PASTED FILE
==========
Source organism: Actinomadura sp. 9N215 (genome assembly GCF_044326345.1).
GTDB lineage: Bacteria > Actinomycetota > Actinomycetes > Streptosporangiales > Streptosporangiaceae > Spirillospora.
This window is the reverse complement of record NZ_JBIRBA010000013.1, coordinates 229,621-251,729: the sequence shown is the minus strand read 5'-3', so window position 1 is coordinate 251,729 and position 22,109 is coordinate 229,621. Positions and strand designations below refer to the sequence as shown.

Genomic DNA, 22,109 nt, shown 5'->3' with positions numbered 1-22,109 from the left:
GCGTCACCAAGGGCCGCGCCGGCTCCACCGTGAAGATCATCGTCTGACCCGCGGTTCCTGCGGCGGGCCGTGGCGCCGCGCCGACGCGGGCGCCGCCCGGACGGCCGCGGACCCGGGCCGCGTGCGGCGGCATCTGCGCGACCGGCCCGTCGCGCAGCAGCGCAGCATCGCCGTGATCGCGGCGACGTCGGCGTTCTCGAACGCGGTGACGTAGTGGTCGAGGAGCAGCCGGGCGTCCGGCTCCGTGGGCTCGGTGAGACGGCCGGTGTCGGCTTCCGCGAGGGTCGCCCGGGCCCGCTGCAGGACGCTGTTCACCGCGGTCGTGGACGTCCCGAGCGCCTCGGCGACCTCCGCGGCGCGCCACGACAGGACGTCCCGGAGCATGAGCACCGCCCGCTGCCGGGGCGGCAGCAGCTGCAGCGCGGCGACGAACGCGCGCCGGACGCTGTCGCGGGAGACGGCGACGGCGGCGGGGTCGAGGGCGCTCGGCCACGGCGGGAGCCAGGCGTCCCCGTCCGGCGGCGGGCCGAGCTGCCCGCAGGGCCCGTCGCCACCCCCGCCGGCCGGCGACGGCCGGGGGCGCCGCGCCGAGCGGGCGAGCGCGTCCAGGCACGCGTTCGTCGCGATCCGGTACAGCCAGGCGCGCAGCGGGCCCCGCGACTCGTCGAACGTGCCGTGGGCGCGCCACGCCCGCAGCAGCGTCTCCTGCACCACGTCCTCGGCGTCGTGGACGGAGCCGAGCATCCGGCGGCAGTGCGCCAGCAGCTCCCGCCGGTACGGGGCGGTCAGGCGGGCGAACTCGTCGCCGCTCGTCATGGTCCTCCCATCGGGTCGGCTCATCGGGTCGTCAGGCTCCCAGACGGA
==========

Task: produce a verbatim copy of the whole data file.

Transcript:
Source organism: Actinomadura sp. 9N215 (genome assembly GCF_044326345.1).
GTDB lineage: Bacteria > Actinomycetota > Actinomycetes > Streptosporangiales > Streptosporangiaceae > Spirillospora.
This window is the reverse complement of record NZ_JBIRBA010000013.1, coordinates 229,621-251,729: the sequence shown is the minus strand read 5'-3', so window position 1 is coordinate 251,729 and position 22,109 is coordinate 229,621. Positions and strand designations below refer to the sequence as shown.

Genomic DNA, 22,109 nt, shown 5'->3' with positions numbered 1-22,109 from the left:
GCGTCACCAAGGGCCGCGCCGGCTCCACCGTGAAGATCATCGTCTGACCCGCGGTTCCTGCGGCGGGCCGTGGCGCCGCGCCGACGCGGGCGCCGCCCGGACGGCCGCGGACCCGGGCCGCGTGCGGCGGCATCTGCGCGACCGGCCCGTCGCGCAGCAGCGCAGCATCGCCGTGATCGCGGCGACGTCGGCGTTCTCGAACGCGGTGACGTAGTGGTCGAGGAGCAGCCGGGCGTCCGGCTCCGTGGGCTCGGTGAGACGGCCGGTGTCGGCTTCCGCGAGGGTCGCCCGGGCCCGCTGCAGGACGCTGTTCACCGCGGTCGTGGACGTCCCGAGCGCCTCGGCGACCTCCGCGGCGCGCCACGACAGGACGTCCCGGAGCATGAGCACCGCCCGCTGCCGGGGCGGCAGCAGCTGCAGCGCGGCGACGAACGCGCGCCGGACGCTGTCGCGGGAGACGGCGACGGCGGCGGGGTCGAGGGCGCTCGGCCACGGCGGGAGCCAGGCGTCCCCGTCCGGCGGCGGGCCGAGCTGCCCGCAGGGCCCGTCGCCACCCCCGCCGGCCGGCGACGGCCGGGGGCGCCGCGCCGAGCGGGCGAGCGCGTCCAGGCACGCGTTCGTCGCGATCCGGTACAGCCAGGCGCGCAGCGGGCCCCGCGACTCGTCGAACGTGCCGTGGGCGCGCCACGCCCGCAGCAGCGTCTCCTGCACCACGTCCTCGGCGTCGTGGACGGAGCCGAGCATCCGGCGGCAGTGCGCCAGCAGCTCCCGCCGGTACGGGGCGGTCAGGCGGGCGAACTCGTCGCCGCTCGTCATGGTCCTCCCATCGGGTCGGCTCATCGGGTCGTCAGGCTCCCAGACGGA